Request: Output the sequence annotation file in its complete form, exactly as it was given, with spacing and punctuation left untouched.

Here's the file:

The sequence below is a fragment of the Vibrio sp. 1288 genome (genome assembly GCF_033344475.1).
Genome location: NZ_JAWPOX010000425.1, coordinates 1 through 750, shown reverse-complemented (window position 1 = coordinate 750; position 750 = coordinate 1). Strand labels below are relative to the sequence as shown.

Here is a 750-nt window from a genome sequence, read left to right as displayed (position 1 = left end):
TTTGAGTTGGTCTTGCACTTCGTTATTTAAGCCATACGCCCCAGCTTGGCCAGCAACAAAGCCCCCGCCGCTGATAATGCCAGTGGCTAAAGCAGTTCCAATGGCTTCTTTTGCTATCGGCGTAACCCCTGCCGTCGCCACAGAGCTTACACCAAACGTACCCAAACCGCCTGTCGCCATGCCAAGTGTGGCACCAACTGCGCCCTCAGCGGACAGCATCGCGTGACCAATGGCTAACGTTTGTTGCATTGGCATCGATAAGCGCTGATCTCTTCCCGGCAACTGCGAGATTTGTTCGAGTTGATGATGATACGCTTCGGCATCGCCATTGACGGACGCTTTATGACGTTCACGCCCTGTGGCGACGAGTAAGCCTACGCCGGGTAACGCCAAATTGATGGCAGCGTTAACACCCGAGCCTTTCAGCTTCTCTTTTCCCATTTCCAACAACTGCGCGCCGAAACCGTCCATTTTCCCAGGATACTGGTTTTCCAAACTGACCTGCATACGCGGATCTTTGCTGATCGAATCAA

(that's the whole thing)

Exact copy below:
The sequence below is a fragment of the Vibrio sp. 1288 genome (genome assembly GCF_033344475.1).
Genome location: NZ_JAWPOX010000425.1, coordinates 1 through 750, shown reverse-complemented (window position 1 = coordinate 750; position 750 = coordinate 1). Strand labels below are relative to the sequence as shown.

Here is a 750-nt window from a genome sequence, read left to right as displayed (position 1 = left end):
TTTGAGTTGGTCTTGCACTTCGTTATTTAAGCCATACGCCCCAGCTTGGCCAGCAACAAAGCCCCCGCCGCTGATAATGCCAGTGGCTAAAGCAGTTCCAATGGCTTCTTTTGCTATCGGCGTAACCCCTGCCGTCGCCACAGAGCTTACACCAAACGTACCCAAACCGCCTGTCGCCATGCCAAGTGTGGCACCAACTGCGCCCTCAGCGGACAGCATCGCGTGACCAATGGCTAACGTTTGTTGCATTGGCATCGATAAGCGCTGATCTCTTCCCGGCAACTGCGAGATTTGTTCGAGTTGATGATGATACGCTTCGGCATCGCCATTGACGGACGCTTTATGACGTTCACGCCCTGTGGCGACGAGTAAGCCTACGCCGGGTAACGCCAAATTGATGGCAGCGTTAACACCCGAGCCTTTCAGCTTCTCTTTTCCCATTTCCAACAACTGCGCGCCGAAACCGTCCATTTTCCCAGGATACTGGTTTTCCAAACTGACCTGCATACGCGGATCTTTGCTGATCGAATCAA